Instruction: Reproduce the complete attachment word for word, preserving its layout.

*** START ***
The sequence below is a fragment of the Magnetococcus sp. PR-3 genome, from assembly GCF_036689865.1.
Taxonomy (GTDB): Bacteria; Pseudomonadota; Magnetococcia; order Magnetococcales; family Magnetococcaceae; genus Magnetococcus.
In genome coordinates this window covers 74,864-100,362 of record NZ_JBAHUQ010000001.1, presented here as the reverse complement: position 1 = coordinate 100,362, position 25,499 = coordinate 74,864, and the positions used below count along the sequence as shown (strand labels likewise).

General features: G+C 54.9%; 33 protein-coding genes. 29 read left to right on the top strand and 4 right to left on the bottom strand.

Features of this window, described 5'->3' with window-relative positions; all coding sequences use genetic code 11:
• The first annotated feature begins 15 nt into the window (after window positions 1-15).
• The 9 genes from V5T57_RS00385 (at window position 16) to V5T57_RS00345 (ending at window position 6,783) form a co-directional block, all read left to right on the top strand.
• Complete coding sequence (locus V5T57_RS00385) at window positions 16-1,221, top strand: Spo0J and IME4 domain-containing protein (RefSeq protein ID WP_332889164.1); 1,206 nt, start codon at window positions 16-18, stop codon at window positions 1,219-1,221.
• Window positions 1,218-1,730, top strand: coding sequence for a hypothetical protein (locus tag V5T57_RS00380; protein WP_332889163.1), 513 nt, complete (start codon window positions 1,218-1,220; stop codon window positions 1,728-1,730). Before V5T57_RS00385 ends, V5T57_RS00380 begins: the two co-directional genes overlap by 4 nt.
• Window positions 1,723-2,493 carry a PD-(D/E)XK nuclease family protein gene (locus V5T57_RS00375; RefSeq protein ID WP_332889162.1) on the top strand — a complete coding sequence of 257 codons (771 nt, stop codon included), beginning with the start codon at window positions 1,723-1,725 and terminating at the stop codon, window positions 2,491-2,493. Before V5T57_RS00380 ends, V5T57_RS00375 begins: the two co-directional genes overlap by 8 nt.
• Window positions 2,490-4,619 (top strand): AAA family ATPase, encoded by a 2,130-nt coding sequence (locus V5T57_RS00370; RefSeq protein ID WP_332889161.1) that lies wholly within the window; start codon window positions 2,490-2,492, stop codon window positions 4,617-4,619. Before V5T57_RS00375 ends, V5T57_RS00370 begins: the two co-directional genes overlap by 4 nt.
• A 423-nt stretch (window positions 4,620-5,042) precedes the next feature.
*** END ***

The sequence below is a fragment of the Magnetococcus sp. PR-3 genome, from assembly GCF_036689865.1.
Taxonomy (GTDB): Bacteria; Pseudomonadota; Magnetococcia; order Magnetococcales; family Magnetococcaceae; genus Magnetococcus.
In genome coordinates this window covers 74,864-100,362 of record NZ_JBAHUQ010000001.1, presented here as the reverse complement: position 1 = coordinate 100,362, position 25,499 = coordinate 74,864, and the positions used below count along the sequence as shown (strand labels likewise).

General features: G+C 54.9%; 33 protein-coding genes. 29 read left to right on the top strand and 4 right to left on the bottom strand.

Features of this window, described 5'->3' with window-relative positions; all coding sequences use genetic code 11:
• The first annotated feature begins 15 nt into the window (after window positions 1-15).
• The 9 genes from V5T57_RS00385 (at window position 16) to V5T57_RS00345 (ending at window position 6,783) form a co-directional block, all read left to right on the top strand.
• Complete coding sequence (locus V5T57_RS00385) at window positions 16-1,221, top strand: Spo0J and IME4 domain-containing protein (RefSeq protein ID WP_332889164.1); 1,206 nt, start codon at window positions 16-18, stop codon at window positions 1,219-1,221.
• Window positions 1,218-1,730, top strand: coding sequence for a hypothetical protein (locus tag V5T57_RS00380; protein WP_332889163.1), 513 nt, complete (start codon window positions 1,218-1,220; stop codon window positions 1,728-1,730). Before V5T57_RS00385 ends, V5T57_RS00380 begins: the two co-directional genes overlap by 4 nt.
• Window positions 1,723-2,493 carry a PD-(D/E)XK nuclease family protein gene (locus V5T57_RS00375; RefSeq protein ID WP_332889162.1) on the top strand — a complete coding sequence of 257 codons (771 nt, stop codon included), beginning with the start codon at window positions 1,723-1,725 and terminating at the stop codon, window positions 2,491-2,493. Before V5T57_RS00380 ends, V5T57_RS00375 begins: the two co-directional genes overlap by 8 nt.
• Window positions 2,490-4,619 (top strand): AAA family ATPase, encoded by a 2,130-nt coding sequence (locus V5T57_RS00370; RefSeq protein ID WP_332889161.1) that lies wholly within the window; start codon window positions 2,490-2,492, stop codon window positions 4,617-4,619. Before V5T57_RS00375 ends, V5T57_RS00370 begins: the two co-directional genes overlap by 4 nt.
• A 423-nt stretch (window positions 4,620-5,042) precedes the next feature.